Tennyson explained that the idea for this poem came to him when he was at Tintern Abbey, not far from Hallam’s burial place. “Tintern Abbey” is also the title and subject of a famous poem by William Wordsworth. (See the “Tintern Abbey” section in the Spark Note on Wordsworth’s Poetry. ) Wordsworth’s poem, too, reflects on the passage of time and the loss of the joys of youth. However, whereas Tennyson laments “the days that are no more” and describes the past as a “Death in Life,” Wordsworth explicitly states that although the past is no more, he has been compensated for its loss with “other gifts”: That time is past,
And all its aching joys are now no more And all its dizzy raptures. Not for this Faint I, nor mourn nor murmur; other gifts Have followed; for such loss, I would believe, Abundant recompense. Thus, although both Wordsworth and Tennyson write poems set at Tintern Abbey about the passage of time, Wordsworth’s poem takes on a tone of contentment, whereas Tennyson’s languishes in a tone of lament. “Tears, Idle Tears” is structured by a pattern of unusual adjectives used to describe the memory of the past.
In the second stanza, these adjectives are a chiastic “fresh…sad… sad… fresh”; the memory of the birth of friendship is “fresh,” whereas the loss of these friends is “sad”; thus when the “days that are no more” are described as both “sad” and “fresh,” these words have been preemptively loaded with meaning and connotation: our sense of the “sad” and “fresh” past evokes these blossomed and withered friendships. This stanza’s image of the boat sailing to and from the underworld recalls Virgil’s image of the boatman Charon, who ferries the dead to Hades. In the third stanza, the memory of the past is described as “sad…strange… sad… strange. ”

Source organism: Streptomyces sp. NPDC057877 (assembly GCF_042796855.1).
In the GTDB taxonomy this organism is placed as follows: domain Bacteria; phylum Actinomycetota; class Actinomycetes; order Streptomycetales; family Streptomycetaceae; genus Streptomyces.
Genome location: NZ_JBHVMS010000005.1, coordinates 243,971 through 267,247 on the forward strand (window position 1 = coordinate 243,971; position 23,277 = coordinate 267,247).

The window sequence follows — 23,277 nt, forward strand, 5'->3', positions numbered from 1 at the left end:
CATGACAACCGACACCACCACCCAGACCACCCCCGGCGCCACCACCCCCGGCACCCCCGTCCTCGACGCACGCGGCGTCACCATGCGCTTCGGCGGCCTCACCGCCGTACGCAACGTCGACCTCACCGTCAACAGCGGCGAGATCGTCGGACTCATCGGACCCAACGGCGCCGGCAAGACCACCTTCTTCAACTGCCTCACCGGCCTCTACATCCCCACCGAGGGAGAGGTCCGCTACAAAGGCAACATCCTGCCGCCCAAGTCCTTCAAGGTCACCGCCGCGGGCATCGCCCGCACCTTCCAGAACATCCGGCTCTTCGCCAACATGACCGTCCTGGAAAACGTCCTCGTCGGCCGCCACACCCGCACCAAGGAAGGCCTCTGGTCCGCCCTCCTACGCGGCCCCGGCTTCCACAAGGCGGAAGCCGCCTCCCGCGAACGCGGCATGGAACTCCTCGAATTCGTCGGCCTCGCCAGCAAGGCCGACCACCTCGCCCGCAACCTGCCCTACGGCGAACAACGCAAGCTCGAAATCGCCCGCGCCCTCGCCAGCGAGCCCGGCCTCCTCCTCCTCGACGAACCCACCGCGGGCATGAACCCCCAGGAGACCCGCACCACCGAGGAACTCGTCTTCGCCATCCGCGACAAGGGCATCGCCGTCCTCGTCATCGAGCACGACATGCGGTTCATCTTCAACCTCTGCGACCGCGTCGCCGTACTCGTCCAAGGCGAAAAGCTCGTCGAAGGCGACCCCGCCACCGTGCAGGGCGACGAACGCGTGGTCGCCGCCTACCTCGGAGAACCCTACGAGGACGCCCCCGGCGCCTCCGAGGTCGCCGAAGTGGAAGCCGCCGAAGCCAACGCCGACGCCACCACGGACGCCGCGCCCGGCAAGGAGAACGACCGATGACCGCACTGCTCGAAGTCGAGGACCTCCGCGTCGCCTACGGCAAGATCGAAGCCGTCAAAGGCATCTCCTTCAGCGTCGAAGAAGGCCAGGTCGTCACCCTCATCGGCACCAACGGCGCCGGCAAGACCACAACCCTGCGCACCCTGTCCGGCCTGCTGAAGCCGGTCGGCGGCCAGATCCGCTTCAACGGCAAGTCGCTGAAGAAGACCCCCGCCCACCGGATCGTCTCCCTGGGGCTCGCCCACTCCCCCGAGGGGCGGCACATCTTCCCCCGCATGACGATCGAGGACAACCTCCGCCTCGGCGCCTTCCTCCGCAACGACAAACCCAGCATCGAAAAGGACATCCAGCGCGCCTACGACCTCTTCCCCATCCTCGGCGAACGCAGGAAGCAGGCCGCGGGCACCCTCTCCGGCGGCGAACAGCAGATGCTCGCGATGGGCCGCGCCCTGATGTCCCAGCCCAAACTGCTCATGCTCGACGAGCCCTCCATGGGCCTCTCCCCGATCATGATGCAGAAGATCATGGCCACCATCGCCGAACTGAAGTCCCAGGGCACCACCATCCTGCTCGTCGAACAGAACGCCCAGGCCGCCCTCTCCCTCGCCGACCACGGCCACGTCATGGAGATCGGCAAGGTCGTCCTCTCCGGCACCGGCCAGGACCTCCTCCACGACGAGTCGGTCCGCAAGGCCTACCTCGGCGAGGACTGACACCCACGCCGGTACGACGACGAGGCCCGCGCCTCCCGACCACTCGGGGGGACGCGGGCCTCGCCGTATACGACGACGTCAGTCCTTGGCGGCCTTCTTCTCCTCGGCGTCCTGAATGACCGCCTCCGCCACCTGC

The “sad” adjective is introduced in the image of a man on his deathbed who is awake for his very last morning. However, “strangeness” enters in, too, for it is strange to the dying man that as his life is ending, a new day is beginning. To a person hearing the birds’ song and knowing he will never hear it again, the twittering will be imbued with an unprecedented significance—the dying man will hear certain melancholy tones for the first time, although, strangely and paradoxically, it is his last.
The final stanza contains a wave of adjectives that rush over us—now no longer confined within a neat chiasmic structure—as the poem reaches its last, climactic lament: “dear… sweet… deep… deep… wild. ” The repetition of the word “deep” recalls the “depth of some divine despair,” which is the source of the tears in the first stanza. However, the speaker is also “wild with all regret” in thinking of the irreclaimable days gone by.
The image of a “Death in Life” recalls the dead friends of the second stanza who are like submerged memories that rise to the surface only to sink down once again. This “Death in Life” also recalls the experience of dying in the midst of the rebirth of life in the morning, described in the third stanza. The poet’s climactic exclamation in the final line thus represents a culmination of the images developed in the previous stanzas.